November 16, 2001

Is Information Architect the Term for the Work of Setting Plans for Information Applications

There has been quite a bit of discussion about the moniker Information Architect on the sigia-L listserve lately. I tried to post a response, but it never made it to the list serve. I am not too concerned about the name or the label attached to the skills and practice of these skills, but to me IA is rather apropos for what I find to be a core part of information application development. The following is my input and a description of what I do as a foundation for developing information applications.

I am finding a lot of common ground in the descriptions of IA, User-based terms, and Experience Design. I tend to lump the whole, to a large extent, into Information Architecture. My work focuses on building information applications from static Web pages to Content Management Systems (CMS) driven sites that extend access to the information to wireless/mobile devices and work between systems. There are two key elements of this development: the information and the user.

Information architects put structure to the information to better understand it by looking at it through the eyes of the user. How does the user think about this information? How does the user structure the information in their mind? How will the information be used and in what context? Where do users look for this information? These questions are essential to building an information application that can and hopefully will be used. I can not have a successful project or product result unless these questions are asked, answered, and put in to a logical structure. This is the basis for navigation systems, metadata gathering, synomic databases for searches, the foundation to build a wireframe, and extends to the framework to create an information facade in the Richard Saul Wuhrman/Nathan Shedroff understanding of IA.

Louis Rosenfeld sees IA as an intersection of three areas: users, content, and context. Which are the base elements that most of us come to the table to understand. These elements are the core elements that need to be understood for an information application.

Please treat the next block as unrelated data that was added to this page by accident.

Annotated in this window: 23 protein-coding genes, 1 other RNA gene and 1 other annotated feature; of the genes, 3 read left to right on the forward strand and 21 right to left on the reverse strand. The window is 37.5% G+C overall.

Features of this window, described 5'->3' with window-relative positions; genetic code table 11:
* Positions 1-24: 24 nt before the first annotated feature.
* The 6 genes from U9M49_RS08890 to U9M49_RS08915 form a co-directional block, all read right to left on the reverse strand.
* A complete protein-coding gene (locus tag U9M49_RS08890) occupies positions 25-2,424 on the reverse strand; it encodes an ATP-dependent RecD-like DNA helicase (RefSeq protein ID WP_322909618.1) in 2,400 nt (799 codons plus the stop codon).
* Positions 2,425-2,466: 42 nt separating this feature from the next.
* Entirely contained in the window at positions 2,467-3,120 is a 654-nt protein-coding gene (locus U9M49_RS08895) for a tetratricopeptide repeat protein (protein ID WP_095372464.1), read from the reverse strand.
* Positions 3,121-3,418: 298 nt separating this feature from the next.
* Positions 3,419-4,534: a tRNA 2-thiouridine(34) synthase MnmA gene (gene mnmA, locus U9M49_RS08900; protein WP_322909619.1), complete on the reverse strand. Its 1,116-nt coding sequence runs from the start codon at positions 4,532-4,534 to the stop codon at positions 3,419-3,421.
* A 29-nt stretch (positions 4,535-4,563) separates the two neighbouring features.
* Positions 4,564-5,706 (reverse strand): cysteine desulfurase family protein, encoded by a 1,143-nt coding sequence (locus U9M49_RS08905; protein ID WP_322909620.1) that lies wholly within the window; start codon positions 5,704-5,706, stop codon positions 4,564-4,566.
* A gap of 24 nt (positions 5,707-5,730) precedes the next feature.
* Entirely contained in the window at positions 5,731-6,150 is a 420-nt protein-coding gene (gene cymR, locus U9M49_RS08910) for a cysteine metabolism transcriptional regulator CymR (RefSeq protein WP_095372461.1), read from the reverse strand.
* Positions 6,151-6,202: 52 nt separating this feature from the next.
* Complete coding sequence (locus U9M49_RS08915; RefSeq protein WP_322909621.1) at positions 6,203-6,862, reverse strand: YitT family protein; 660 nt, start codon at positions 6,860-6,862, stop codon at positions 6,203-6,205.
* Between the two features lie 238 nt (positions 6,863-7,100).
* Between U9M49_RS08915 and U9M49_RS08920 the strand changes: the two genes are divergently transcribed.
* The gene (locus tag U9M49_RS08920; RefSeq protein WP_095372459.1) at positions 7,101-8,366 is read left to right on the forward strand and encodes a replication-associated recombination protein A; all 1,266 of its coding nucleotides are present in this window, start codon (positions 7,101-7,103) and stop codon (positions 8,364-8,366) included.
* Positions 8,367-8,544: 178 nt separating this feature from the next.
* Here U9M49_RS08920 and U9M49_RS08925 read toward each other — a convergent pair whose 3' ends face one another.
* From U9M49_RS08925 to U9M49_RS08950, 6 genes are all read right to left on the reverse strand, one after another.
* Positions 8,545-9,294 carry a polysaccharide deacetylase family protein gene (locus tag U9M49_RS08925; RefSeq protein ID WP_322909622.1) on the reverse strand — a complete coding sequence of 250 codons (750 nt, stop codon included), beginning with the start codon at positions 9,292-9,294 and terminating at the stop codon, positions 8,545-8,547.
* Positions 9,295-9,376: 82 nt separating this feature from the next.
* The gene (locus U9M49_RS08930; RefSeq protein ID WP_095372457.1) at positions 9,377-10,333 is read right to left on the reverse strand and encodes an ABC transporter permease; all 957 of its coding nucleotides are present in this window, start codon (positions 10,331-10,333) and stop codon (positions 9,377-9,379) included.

Christina Wodtke's big tent includes three elements to an IA: content architecture, interaction design, and information design. These elements are the action elements to Lou's component level approach.

The Experience Design folks (of the Richard Saul Wurman and Nathan Shedroff fold) have the same elements in their tool kit and approach the questions much the same manner, but have an experiential end goal the are trying to achieve.

Much of my understanding of these elements came initially from Communication Theory, advertising, public relations, and direct marketing. The user/audience is the focal point of communication and to target a message one needs to answer the same user centric questions and understand the information at hand. I added this background to my then hobby of playing with computers and trying to make applications function in a way that helped me do my job and try to extend that passion to helping others use technology to aid them. The core focus is the user, the task, and the information.

I really like Marc Rittig's hub-and-spoke approach to find a core set of understanding, which there is plenty there to build upon. The joining of disciplines where there is common ground is important as we have a lot to learn and a lot of experiences to share.

I did not know what to call the foundation skills that I found needed to be employed in a project to lead to success. At SXSW last year information architecture kept popping up as a viable choice. After six to seven years of working off a modified process, based on the one I read on vivid studio's site and married it to my process background learned in communication theory, I had a name. I worked for six years with out a name for what I did and found helpful. I know that much of what I do is based on examining how an information space will be used to provide a structured understanding to the user for accessing and using that information. Understanding the user and the information allows a map/schematic/blueprint to be drawn, upon which an information application can be built.



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